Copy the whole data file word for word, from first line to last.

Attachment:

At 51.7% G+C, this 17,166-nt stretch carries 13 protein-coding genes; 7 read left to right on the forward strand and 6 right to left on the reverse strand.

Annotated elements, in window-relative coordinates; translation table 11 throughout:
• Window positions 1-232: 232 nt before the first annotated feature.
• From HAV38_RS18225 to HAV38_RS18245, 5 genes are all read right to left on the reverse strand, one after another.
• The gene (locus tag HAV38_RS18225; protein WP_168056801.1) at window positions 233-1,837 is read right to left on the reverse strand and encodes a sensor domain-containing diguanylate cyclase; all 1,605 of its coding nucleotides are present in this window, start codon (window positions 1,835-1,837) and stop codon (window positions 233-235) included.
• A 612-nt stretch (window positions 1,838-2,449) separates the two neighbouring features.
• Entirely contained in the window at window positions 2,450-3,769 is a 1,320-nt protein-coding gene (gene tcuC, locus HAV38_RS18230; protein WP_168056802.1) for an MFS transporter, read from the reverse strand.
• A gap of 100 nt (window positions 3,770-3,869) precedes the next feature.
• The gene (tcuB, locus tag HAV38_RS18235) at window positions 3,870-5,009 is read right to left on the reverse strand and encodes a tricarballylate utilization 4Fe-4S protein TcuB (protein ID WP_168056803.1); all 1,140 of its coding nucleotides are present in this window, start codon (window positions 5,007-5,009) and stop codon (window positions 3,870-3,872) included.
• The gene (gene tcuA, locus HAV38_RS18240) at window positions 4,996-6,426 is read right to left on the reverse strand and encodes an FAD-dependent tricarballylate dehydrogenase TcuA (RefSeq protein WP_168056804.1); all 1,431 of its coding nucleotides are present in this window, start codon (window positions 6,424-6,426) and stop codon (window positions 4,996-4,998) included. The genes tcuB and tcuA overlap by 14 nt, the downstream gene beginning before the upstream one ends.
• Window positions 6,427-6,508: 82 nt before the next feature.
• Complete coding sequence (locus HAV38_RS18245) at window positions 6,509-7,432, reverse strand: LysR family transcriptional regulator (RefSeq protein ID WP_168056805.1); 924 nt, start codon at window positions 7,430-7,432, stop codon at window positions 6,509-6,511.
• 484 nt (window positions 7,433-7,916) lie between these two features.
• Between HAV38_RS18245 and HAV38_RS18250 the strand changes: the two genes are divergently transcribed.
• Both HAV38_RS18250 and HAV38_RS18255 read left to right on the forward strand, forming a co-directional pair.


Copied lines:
At 51.7% G+C, this 17,166-nt stretch carries 13 protein-coding genes; 7 read left to right on the forward strand and 6 right to left on the reverse strand.

Annotated elements, in window-relative coordinates; translation table 11 throughout:
• Window positions 1-232: 232 nt before the first annotated feature.
• From HAV38_RS18225 to HAV38_RS18245, 5 genes are all read right to left on the reverse strand, one after another.
• The gene (locus tag HAV38_RS18225; protein WP_168056801.1) at window positions 233-1,837 is read right to left on the reverse strand and encodes a sensor domain-containing diguanylate cyclase; all 1,605 of its coding nucleotides are present in this window, start codon (window positions 1,835-1,837) and stop codon (window positions 233-235) included.
• A 612-nt stretch (window positions 1,838-2,449) separates the two neighbouring features.
• Entirely contained in the window at window positions 2,450-3,769 is a 1,320-nt protein-coding gene (gene tcuC, locus HAV38_RS18230; protein WP_168056802.1) for an MFS transporter, read from the reverse strand.
• A gap of 100 nt (window positions 3,770-3,869) precedes the next feature.
• The gene (tcuB, locus tag HAV38_RS18235) at window positions 3,870-5,009 is read right to left on the reverse strand and encodes a tricarballylate utilization 4Fe-4S protein TcuB (protein ID WP_168056803.1); all 1,140 of its coding nucleotides are present in this window, start codon (window positions 5,007-5,009) and stop codon (window positions 3,870-3,872) included.
• The gene (gene tcuA, locus HAV38_RS18240) at window positions 4,996-6,426 is read right to left on the reverse strand and encodes an FAD-dependent tricarballylate dehydrogenase TcuA (RefSeq protein WP_168056804.1); all 1,431 of its coding nucleotides are present in this window, start codon (window positions 6,424-6,426) and stop codon (window positions 4,996-4,998) included. The genes tcuB and tcuA overlap by 14 nt, the downstream gene beginning before the upstream one ends.
• Window positions 6,427-6,508: 82 nt before the next feature.
• Complete coding sequence (locus HAV38_RS18245) at window positions 6,509-7,432, reverse strand: LysR family transcriptional regulator (RefSeq protein ID WP_168056805.1); 924 nt, start codon at window positions 7,430-7,432, stop codon at window positions 6,509-6,511.
• 484 nt (window positions 7,433-7,916) lie between these two features.
• Between HAV38_RS18245 and HAV38_RS18250 the strand changes: the two genes are divergently transcribed.
• Both HAV38_RS18250 and HAV38_RS18255 read left to right on the forward strand, forming a co-directional pair.